Warning to business owners on investment scams including cryptocurrency
They may be slick talking, have investment or financial industry backgrounds, can answer your concerns, boast professional looking company websites promoting success - but in reality they're criminals.
If you haven't heard from them yet, get ready. They'll likely be coming to you soon via a phone call, email or text message to convince you they can invest your cash for big, tempting returns in stocks, real estate or commodities.
And if business is a bit flat, you may be tempted to boost income with an external investment. Don't!
Figures released today by the Australian Consumer and Competition Commission (ACCC) show that so far in 2018, more than $26 million has been reported lost to investment scams, a month-on-month increase of 117 per cent over 2017 or more than $4 million every month.
ACCC Deputy Chair Delia Rickard, said that in 2017 losses of $64.6 million were reported to the ACCC Scamwatch and the Australian Cybercrime Online Reporting Network (ACORN).
“The losses to investment scams are horrific. Each week the ACCC receives heartbreaking accounts of people losing hundreds of thousands, and in some cases millions, of dollars,” she said.
"If the current trend continues, combined losses reported to Scamwatch and ACORN in 2018 could be in excess of $100 million.
“These scams are very sophisticated and the scammers are very convincing. People aged 45–64 are most at risk and make up more than half the reports sent to Scamwatch."
The majority of investment scams are still centred on traditional investment markets like stocks, real estate or commodities.
Scammers cold call victims claiming to be a stockbroker or investment portfolio manager and offer a ‘hot tip’ or inside information on a stock or asset that is supposedly about to go up significantly in value. They will claim what they are offering is low-risk and will provide quick and high returns.
“Scammers will spend significant time and effort grooming their victims to invest,” Ms Rickard said.
"They will use the right technical language and also offer professional looking websites and documents to convince victims they are legitimate. It’s often only when people try to cash out their investment that they realise their money is gone."
Cryptocurrency trading and binary options (all or nothing return) scams are growing significantly. Cryptocurrency trading is now the second most common type of investment scam being peddled.
“The rise in popularity in cryptocurrency trading has not been missed by scammers who are latching onto this new trend to con people,” Ms Rickard said.
"These are similar to any other investment scam: the scammer will claim to have inside knowledge about price movements they will use to make you a fortune. If you invest, your money will quickly disappear.
“Binary options trading involves scammers pretending they can predict the movements of a commodity, asset or index prices over a short time. They direct you to a website with a login, account details and a trading platform.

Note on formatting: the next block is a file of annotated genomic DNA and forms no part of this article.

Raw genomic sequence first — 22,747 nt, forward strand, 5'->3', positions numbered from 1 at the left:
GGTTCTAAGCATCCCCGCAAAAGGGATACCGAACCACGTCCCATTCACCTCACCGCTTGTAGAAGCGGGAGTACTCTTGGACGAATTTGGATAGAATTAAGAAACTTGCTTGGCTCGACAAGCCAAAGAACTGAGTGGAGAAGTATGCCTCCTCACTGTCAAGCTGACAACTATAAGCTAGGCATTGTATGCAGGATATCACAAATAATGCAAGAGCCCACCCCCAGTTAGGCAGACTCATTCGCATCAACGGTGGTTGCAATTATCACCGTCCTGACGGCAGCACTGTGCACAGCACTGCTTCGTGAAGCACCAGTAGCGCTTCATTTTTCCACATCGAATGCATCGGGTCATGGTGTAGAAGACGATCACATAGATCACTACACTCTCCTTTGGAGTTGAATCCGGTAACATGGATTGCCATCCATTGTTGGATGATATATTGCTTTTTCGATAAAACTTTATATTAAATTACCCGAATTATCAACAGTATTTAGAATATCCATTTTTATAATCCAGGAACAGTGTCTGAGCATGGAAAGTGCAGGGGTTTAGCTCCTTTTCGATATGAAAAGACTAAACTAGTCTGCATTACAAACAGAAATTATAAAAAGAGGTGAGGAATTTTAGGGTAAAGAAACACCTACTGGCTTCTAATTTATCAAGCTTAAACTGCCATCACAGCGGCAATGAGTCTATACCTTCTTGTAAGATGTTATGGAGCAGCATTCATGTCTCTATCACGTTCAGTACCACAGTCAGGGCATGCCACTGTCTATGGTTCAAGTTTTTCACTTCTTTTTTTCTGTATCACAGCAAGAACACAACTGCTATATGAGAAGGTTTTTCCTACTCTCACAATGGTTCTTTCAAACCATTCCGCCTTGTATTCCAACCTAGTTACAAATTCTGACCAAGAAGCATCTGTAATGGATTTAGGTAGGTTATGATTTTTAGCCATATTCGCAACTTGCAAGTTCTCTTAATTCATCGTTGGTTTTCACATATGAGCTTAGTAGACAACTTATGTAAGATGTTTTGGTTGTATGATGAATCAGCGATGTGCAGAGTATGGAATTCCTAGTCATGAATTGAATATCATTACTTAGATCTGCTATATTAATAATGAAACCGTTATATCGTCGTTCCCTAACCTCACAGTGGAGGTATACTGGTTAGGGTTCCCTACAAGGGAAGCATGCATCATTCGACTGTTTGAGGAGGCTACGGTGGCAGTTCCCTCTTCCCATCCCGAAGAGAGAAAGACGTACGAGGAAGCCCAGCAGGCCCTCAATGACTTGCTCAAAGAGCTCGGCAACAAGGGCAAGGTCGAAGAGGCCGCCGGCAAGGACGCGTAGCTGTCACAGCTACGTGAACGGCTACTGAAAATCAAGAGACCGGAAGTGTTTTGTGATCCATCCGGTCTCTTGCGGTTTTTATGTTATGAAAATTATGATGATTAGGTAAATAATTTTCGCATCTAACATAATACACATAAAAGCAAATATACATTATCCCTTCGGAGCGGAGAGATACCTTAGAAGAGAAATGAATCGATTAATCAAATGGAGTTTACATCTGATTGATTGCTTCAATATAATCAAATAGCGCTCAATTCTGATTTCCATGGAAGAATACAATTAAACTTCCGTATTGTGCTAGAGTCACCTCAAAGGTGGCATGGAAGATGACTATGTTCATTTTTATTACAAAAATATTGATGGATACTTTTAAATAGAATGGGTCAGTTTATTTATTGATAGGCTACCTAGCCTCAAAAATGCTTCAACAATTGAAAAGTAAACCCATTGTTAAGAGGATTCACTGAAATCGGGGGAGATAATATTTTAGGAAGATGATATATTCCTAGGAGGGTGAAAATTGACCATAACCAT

"They appear to put your money into the account and demonstrate a number of successful trades to encourage you to invest greater sums. Then your money begins to disappear and so too does the scammer.”
The clearest warning sign you’re dealing an investment scammer is how they contact you and the promises they make.
“It can be very difficult to tell what is and isn’t legitimate these days. If someone calls, emails or texts you out of the blue with investment advice, don’t engage them no matter how legitimate they sound," Ms Rickard said.
"Hang up the phone, or delete the email or text. If you’re searching for new investment opportunities online, don’t always trust what you read. It’s easy for scammers to create professional looking investment websites.
“Any claims like 'risk-free investment', ‘low risk, high return’, 'be a millionaire in three years', or 'get-rich quick' are also easy tells that you’re dealing with a scammer.”
The Australian Securities and Investment Commission (ASIC) says that the majority of scammers are based overseas because it doesn't have the international jurisdiction to investigate them.
But ASIC maintains listings of unlicensed companies that have run unsolicited calls and email campaigns to Australians and do not have a current Australian Financial Services licence.
The most recent additions to the ASIC list include:
PRU Structured Assets
Capital Invest Solutions
The Adam Group (also known as Adam International Trading Group Ltd, Adams Group International, Adams Group)
Ashton Cole Global
Alliance FX Capital Ltd
Marc Hermann Wealth Management
Johnson Financial Consulting
Canyon International HK
ASIC recommends that if you have been approached with an investment option, first check if the company is listed as an unlicensed company If they are not listed, you should check the company or person's name against ASIC Connect's Professional Register.
If the company or person is not licensed, do not deal with them. Instead, report them to ASIC which will allow others to be warned.
Ms Rickard said that if you are keen to invest, start by visiting ASIC’s MoneySmart website.